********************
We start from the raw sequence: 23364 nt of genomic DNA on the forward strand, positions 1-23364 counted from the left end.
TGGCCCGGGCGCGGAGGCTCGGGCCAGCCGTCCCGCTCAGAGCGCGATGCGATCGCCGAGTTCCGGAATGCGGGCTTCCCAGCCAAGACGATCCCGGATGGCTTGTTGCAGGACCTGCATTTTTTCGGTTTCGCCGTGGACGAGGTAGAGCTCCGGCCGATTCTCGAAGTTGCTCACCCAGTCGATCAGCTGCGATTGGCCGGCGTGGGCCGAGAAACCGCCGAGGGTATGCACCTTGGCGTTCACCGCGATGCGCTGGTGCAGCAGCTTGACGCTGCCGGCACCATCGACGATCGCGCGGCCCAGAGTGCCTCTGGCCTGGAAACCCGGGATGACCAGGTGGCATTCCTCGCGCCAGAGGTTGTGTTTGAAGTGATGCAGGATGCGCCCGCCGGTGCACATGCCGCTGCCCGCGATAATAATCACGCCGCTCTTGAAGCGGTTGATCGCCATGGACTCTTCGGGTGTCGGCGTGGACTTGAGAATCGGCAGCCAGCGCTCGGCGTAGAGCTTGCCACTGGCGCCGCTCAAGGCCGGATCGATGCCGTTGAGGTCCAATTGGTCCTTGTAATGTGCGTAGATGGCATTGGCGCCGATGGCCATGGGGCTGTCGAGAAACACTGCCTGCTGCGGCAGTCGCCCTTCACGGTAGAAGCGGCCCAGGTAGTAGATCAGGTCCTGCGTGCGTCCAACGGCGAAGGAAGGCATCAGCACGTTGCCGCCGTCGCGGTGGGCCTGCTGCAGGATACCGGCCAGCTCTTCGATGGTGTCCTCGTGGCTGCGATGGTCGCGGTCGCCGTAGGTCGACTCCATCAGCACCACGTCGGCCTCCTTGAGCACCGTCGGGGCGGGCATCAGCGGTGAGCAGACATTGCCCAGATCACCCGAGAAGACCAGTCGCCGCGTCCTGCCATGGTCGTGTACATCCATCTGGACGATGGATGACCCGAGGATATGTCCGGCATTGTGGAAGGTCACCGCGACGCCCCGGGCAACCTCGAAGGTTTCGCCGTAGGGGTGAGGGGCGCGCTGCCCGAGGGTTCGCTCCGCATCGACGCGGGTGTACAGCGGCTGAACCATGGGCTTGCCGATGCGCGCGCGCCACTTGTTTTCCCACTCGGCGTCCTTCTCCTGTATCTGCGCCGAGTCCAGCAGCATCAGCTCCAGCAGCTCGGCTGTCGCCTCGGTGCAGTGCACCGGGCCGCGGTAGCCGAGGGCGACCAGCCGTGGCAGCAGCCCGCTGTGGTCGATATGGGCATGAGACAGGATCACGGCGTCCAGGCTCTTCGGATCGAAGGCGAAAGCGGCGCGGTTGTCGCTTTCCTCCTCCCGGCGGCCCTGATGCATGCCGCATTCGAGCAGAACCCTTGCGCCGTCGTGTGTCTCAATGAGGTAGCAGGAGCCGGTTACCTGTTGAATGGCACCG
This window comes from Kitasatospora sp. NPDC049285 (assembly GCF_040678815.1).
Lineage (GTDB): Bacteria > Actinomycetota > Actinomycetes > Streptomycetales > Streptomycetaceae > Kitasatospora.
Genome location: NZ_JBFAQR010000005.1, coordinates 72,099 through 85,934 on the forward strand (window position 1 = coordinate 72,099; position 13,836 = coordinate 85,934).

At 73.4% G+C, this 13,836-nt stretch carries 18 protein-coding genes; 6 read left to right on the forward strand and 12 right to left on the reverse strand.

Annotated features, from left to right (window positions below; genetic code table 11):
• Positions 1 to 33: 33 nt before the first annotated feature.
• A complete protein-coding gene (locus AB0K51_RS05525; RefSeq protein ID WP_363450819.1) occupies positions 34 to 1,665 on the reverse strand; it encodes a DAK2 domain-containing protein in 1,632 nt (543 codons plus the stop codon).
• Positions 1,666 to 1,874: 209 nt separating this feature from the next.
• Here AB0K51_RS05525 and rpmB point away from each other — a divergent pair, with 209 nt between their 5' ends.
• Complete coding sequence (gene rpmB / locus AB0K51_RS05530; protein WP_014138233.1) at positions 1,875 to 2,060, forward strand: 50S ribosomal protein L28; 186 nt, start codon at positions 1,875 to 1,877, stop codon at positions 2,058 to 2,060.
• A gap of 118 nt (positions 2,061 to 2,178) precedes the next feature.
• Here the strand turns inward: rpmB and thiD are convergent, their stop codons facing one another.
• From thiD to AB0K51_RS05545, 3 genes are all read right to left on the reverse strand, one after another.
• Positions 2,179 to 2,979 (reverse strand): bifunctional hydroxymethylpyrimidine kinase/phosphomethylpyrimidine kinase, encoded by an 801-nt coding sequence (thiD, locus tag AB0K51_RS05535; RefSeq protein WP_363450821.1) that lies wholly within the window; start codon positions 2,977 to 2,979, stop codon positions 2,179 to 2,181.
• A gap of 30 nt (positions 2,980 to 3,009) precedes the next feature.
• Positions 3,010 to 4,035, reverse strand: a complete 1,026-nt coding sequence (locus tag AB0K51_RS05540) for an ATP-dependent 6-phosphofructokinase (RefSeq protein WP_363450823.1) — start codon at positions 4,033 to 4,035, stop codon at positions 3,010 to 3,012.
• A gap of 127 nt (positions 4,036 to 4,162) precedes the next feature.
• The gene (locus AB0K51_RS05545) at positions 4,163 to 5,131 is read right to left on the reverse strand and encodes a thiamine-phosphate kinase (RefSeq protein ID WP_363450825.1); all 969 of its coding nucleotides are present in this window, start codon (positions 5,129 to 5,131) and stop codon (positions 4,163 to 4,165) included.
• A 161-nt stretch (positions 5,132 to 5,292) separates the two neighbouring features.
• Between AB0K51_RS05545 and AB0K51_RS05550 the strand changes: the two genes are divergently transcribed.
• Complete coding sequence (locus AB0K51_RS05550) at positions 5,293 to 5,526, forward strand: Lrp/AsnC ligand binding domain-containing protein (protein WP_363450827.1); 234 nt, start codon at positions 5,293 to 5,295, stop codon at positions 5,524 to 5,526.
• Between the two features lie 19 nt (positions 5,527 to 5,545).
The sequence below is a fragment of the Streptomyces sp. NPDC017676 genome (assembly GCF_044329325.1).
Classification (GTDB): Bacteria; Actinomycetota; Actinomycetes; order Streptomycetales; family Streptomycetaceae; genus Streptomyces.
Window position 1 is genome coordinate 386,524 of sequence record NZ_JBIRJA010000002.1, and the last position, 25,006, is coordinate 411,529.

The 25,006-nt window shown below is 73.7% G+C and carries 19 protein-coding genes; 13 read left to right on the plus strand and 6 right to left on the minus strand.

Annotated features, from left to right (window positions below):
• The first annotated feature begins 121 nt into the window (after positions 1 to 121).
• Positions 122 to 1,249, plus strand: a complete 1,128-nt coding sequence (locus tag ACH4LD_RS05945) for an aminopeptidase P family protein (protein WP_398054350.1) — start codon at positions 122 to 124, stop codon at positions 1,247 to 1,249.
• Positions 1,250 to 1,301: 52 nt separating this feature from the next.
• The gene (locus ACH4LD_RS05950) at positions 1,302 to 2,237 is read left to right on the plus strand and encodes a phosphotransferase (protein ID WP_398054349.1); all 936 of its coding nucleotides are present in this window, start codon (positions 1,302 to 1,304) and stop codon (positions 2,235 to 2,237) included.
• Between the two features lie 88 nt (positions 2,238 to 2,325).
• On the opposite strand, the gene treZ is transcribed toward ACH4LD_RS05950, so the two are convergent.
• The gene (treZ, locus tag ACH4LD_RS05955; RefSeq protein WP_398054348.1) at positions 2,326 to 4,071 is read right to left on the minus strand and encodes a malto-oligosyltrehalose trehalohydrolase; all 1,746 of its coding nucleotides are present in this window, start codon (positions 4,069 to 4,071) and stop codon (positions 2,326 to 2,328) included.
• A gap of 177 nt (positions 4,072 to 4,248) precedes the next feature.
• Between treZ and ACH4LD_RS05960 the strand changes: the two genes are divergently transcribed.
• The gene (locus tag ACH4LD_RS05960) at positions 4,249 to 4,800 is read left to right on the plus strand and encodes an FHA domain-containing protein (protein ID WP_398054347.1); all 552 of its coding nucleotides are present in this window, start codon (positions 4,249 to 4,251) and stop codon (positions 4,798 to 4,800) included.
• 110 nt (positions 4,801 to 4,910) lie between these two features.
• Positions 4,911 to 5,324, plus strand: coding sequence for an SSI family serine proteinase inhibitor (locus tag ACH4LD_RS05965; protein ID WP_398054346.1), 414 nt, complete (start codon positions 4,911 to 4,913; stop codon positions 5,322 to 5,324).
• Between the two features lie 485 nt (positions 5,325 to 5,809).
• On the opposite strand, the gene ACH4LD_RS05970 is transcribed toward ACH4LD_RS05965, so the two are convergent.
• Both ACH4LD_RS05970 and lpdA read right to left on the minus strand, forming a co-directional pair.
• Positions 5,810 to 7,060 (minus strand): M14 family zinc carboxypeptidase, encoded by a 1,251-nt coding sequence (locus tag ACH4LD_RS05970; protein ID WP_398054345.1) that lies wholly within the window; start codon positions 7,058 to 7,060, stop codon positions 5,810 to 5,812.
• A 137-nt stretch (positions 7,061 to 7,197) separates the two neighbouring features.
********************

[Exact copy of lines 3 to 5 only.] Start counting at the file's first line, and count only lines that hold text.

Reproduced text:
This window comes from Kitasatospora sp. NPDC049285 (assembly GCF_040678815.1).
Lineage (GTDB): Bacteria > Actinomycetota > Actinomycetes > Streptomycetales > Streptomycetaceae > Kitasatospora.
Genome location: NZ_JBFAQR010000005.1, coordinates 72,099 through 85,934 on the forward strand (window position 1 = coordinate 72,099; position 13,836 = coordinate 85,934).